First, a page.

New Brunswick Public Library Services is looking to hire a bilingual social worker as part of a year-long pilot project.
Julia Stewart, the director of the Fredericton Public Library, says the social worker will help connect patrons to community resources and potentially offer services such as counselling, intervention and mediation.
"Public libraries are a great equalizer," Stewart said. "It's often a space where people gather from all walks of life and age groups with no expectation of spending money.
"This social worker would be embedded in the library system connecting folks visiting the library with services in the community."
The position will be based in Saint John, Moncton or Fredericton, but ideally some form of support will be offered to all 63 libraries throughout the province, Stewart said.
Stewart says the pilot project has been in the works since 2017, when significant community need was first identified. She said many people who use the library are dealing with complex life issues.
"We run the gamut here at the library," she said. "We have newcomers arriving in our cities who need access to resources, we have people experiencing homelessness, we have people with mental health issues, we have seniors looking for companionship, and we have parents looking for program support for their children."
Navigating these types of challenges are beyond the scope of what librarians are trained to handle, according to Stewart.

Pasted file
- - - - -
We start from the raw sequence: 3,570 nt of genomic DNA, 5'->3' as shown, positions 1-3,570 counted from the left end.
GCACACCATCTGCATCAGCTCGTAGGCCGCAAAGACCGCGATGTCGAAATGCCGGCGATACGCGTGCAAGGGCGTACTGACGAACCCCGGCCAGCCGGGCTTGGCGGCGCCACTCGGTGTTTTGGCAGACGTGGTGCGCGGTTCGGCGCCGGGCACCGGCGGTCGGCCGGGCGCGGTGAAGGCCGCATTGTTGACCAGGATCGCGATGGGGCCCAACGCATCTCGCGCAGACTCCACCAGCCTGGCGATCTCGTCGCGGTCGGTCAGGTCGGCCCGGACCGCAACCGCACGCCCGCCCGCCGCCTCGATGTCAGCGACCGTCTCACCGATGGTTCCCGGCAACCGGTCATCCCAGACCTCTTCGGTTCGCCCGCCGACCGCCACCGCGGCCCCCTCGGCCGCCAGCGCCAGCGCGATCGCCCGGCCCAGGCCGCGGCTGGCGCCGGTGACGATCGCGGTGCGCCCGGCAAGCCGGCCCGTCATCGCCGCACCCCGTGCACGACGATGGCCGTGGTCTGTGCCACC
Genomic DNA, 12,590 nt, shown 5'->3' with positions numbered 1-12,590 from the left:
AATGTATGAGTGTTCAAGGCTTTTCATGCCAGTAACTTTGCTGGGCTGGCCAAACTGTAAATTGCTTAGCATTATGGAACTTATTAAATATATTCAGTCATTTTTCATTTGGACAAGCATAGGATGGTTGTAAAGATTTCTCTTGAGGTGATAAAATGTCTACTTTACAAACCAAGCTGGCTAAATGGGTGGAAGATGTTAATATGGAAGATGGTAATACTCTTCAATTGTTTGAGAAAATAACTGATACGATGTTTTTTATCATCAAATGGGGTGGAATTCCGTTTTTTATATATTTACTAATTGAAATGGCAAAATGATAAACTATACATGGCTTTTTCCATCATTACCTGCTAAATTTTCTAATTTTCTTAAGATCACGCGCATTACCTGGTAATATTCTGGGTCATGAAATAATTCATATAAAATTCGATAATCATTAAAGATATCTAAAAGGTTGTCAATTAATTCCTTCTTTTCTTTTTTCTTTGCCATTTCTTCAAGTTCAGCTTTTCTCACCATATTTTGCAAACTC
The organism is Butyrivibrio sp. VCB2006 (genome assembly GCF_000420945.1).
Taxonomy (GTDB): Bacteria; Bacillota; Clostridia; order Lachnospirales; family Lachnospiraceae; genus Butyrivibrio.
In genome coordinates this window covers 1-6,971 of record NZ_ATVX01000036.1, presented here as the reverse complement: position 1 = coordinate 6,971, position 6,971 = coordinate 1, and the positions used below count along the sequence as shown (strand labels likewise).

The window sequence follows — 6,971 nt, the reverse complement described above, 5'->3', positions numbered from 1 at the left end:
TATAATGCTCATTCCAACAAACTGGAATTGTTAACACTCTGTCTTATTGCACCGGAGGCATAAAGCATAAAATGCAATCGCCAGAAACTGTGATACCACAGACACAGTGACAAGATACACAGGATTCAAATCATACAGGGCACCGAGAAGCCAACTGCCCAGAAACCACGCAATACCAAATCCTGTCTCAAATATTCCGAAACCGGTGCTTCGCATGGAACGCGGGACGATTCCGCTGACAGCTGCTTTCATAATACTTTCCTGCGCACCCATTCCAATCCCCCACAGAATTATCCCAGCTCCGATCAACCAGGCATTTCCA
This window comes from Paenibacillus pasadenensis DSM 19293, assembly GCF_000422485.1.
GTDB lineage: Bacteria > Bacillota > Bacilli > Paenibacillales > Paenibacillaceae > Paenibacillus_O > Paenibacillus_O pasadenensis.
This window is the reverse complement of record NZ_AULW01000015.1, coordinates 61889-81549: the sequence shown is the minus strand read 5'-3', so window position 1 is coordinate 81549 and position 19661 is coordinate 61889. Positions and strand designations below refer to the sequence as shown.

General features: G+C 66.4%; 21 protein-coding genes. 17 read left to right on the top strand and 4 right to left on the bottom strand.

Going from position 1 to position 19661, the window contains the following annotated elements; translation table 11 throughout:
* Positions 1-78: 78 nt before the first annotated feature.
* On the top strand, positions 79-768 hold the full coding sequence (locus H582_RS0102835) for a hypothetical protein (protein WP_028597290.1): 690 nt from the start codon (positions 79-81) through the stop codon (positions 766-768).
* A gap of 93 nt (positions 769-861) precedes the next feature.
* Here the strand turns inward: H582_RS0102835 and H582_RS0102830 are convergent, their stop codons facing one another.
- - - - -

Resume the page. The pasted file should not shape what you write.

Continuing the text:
"[A librarian and social work] are two very different professions," she said. "This position would help bridge that gap and support the librarians who are currently working in public library spaces."
Stewart said the pandemic and its toll on the community's overall well-being makes the project even more timely.
Services to start in the fall
The New Brunswick Public Library Services is hoping to have the position secured by the fall with services to start shortly after.
She said the library will be working closely with the social worker to measure the success of the pilot project, and she personally hopes to see it become permanent.
"It's a pilot to help us flush out some ideas and get some great measures that will hopefully continue this project for years to come," she says.
Applauded by the social workers' group
Géraldine Poirier Baiani, the president of the New Brunswick Association of Social Workers, said libraries are an excellent hub for social services.
"Public libraries are visited every day by a vast number of people who are experiencing things like poverty, homelessness, mental health, substance abuse, social isolation, and unemployment," she said. "It seems to be an ideal place to have social workers."
The collaboration isn't uncommon, she said, and she knows of similar, successful programs south of the border, and in Alberta and Ontario.
"Libraries are barrier-free. Everyone can go there," she said. "You don't need to be a certain age, you don't need ID, you don't need money to buy anything. And it's a very welcoming place so people don't need to be intimidated."
Poirier Baiani expects the initiative will benefit library patrons but also staff members who might not feel confident helping patrons in difficult circumstances.
"We're quite hopeful they will find this is helpful," she said. "We're eager to see it expand across the province."
Applications for the position closed on July 14.